Liquid Trucking has recently released a new training video to help explain the process of loading and unloading of bulk liquids performed by our drivers on a daily basis. Below, we’ll go through some of those key points, safety features, and overall expectations to keep in mind when delivering a load to a customer.
The first thing you’ll need to worry about when delivering product to a customer is communication. You’ll want to have clear, open communication with their customer relations team to ensure you’re taking the right amount of the right product to the right tank for that customer.
When you arrive at your destination and get your truck and trailer in position, make sure the area around the truck and trailer is clear of any debris. You want your area clean and clear of anything that could get in the way of you or your equipment during the loading or unloading process.
When you’re ready to hook up your pump, hoses, and PTO jackshafts, you need to be aware of how you will unload the trailer. You will either use air pressure or use a Roper Pump to create suction. Anytime you are going to start a pump, make sure to vent the top of the trailer first, otherwise the trailer will collapse. You always want to know which method you will be using before you arrive at the location.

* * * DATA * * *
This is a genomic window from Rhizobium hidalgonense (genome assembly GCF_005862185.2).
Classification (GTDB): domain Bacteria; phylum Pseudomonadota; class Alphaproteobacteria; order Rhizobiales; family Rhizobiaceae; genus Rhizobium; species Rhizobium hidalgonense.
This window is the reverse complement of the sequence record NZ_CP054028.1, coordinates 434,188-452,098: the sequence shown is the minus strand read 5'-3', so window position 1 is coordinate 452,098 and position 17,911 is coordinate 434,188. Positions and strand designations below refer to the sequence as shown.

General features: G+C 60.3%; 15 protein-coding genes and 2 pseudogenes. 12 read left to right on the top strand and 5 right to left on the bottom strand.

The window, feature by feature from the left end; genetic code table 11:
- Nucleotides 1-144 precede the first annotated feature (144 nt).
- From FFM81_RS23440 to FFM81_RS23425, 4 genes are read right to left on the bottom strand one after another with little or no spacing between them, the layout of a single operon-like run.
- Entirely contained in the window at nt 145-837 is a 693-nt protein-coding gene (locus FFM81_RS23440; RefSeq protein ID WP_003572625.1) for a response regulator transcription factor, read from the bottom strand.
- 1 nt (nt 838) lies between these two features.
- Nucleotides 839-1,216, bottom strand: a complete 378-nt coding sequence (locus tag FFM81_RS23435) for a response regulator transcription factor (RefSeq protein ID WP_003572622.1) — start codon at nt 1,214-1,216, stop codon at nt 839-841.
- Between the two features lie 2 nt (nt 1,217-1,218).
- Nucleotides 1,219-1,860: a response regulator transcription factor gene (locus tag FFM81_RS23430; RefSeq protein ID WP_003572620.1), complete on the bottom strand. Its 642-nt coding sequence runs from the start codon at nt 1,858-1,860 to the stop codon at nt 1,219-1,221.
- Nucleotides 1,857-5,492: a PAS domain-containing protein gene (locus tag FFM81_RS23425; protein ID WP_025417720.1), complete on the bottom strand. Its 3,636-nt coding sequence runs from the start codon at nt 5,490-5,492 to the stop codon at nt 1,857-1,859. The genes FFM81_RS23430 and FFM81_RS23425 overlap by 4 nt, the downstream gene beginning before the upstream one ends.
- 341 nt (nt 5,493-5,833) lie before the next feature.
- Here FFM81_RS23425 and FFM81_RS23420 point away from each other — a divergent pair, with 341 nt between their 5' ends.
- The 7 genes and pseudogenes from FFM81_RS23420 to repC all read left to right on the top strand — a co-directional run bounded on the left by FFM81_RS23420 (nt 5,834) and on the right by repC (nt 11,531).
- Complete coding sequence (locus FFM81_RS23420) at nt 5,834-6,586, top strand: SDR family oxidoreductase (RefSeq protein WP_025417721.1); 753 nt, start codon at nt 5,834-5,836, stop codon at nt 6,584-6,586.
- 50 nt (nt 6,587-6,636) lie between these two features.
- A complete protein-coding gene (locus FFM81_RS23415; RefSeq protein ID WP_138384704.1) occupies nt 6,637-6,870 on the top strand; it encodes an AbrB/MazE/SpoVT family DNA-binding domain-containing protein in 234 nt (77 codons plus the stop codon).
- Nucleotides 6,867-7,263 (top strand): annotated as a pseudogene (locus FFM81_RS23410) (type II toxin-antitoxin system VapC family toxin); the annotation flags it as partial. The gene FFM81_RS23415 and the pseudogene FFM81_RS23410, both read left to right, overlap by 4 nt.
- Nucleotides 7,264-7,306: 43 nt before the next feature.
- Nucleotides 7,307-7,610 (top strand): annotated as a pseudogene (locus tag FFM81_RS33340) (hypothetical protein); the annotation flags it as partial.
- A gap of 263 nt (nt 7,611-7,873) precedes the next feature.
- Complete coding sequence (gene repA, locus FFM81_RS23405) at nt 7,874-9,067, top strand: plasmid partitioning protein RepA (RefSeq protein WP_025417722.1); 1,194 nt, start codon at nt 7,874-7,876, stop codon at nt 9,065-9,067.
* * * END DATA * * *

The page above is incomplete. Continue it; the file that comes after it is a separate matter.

You absolutely must wear all of your safety gear when loading or unloading a trailer. That means hard hat, face shield, goggles, rubber suit, gloves, pants, and rubber boots. One drop of a corrosive material will eat through your skin, creating anywhere from a 1st to 3rd degree burn.
The next step is to pressurize the hoses to make sure there are no leaks. Whether it’s a bad gasket on a hose, or a bad valve on the customer’s side, you want to find out right away. Then you’ll open up your valves and start the pump. The last thing you’ll open is the internal valve on the trailer, which you will do slowly.
Check to make sure there are no leaks at any point in the process, that all connections are secured, that the cam locks are locked down so that they can’t vibrate, move, and cause a spill. If you do all of these things as they are intended, you are looking at between one and one and a half hours from the time you arrive to the time you leave.
This is by no means intended to be an exhaustive guide for how to perform every single aspect of the loading and unloading process. It is impossible to get every single thing you need to know in writing. What it is is a guide to help get you acquainted with the basics and to help remind you that safety and preparedness are the cornerstones to doing the job right.